As the political tension in Ukraine came to a head this weekend, countries around the world increased the severity of Ukraine travel alerts.
Instability and protests began in November, 2013, regarding the government’s decision to suspend association with the European Union. Violence, including gunfire between protesters and police, escalated on January 19 and again on February 18. There have been multiple deaths and hundreds of severe injuries.
The travel structure within Ukraine is somewhat intact. Commercial flights are operating in and out of Kyiv Boryspil Airport. However, LOT Airline is permitting travelers to change flights to Kyiv and Lviv before Feb.28 without penalty. On the ground in Kyiv, authorities continue to shut down both the Metro and inner city trains periodically, with little notice to travelers.
That’s infrastructure. What about travel safety? Let’s take a moment to look at what this political unrest means for travel to the region.
The U.S. State Department replaced its Travel Alert with a Travel Warning on February 18:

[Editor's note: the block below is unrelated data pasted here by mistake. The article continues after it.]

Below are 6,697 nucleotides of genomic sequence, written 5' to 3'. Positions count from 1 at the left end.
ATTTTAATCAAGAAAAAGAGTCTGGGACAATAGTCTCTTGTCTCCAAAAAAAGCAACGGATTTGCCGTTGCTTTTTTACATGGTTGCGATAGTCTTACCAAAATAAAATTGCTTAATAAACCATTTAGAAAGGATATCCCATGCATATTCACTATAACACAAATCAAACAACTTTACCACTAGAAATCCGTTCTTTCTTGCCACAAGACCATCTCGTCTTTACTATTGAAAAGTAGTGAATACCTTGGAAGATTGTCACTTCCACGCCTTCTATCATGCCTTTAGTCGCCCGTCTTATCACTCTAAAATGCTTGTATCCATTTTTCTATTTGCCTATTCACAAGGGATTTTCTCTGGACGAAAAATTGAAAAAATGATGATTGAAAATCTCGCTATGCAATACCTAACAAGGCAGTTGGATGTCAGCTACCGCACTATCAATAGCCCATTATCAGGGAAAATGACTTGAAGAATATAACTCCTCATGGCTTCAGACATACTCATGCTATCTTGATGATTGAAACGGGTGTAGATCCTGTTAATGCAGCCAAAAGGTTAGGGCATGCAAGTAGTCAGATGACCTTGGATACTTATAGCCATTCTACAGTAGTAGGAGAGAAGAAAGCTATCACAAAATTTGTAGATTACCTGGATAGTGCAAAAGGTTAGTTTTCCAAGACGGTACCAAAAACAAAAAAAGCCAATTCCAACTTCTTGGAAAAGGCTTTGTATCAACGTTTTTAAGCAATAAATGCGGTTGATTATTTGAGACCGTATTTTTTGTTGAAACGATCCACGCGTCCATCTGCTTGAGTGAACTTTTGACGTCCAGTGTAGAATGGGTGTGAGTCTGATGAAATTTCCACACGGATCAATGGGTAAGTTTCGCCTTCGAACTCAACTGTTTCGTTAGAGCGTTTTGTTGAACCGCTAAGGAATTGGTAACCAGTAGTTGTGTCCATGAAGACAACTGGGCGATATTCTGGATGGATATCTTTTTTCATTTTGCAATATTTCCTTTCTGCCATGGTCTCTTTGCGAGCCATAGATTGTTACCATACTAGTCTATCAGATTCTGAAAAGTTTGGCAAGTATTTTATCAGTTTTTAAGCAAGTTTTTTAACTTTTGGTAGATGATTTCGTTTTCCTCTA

The Department of State warns U.S. citizens to defer all non-essential travel to Ukraine due to the ongoing political unrest and violent clashes between police and protestors. U.S. citizens in Ukraine, and those considering travel to Ukraine, should evaluate their personal security situation in light of the escalating violence, particularly in Kyiv. This replaces the Travel Alert for Ukraine dated February 18, 2014. On February 20, 2014, the Department of State authorized the departure of all family members of U.S. government personnel from Ukraine. While the U.S. Embassy in Kyiv’s Consular Section is open for public services, the Embassy’s ability to respond to emergencies involving U.S. citizens throughout Ukraine is limited.
The Department of State urges U.S. citizens who travel to Ukraine to evaluate carefully the risks posed to their personal safety, particularly in the capital city of Kyiv. Since February 18, there has been a sharp escalation in violence between protestors and police, resulting in multiple deaths and hundreds of injuries. The Ukrainian Security Services announced that they may use “extraordinary measures” to remove protestors from occupied areas. Protestors remain in Kyiv’s Independence Square and have occupied several government buildings in Kyiv and other cities throughout Ukraine. Groups of young men, popularly called “titushky,” have attacked journalists and protestors and committed other random acts of violence in Kyiv and other cities. Since February 19, the use of gunfire against protestors and journalists has been reported.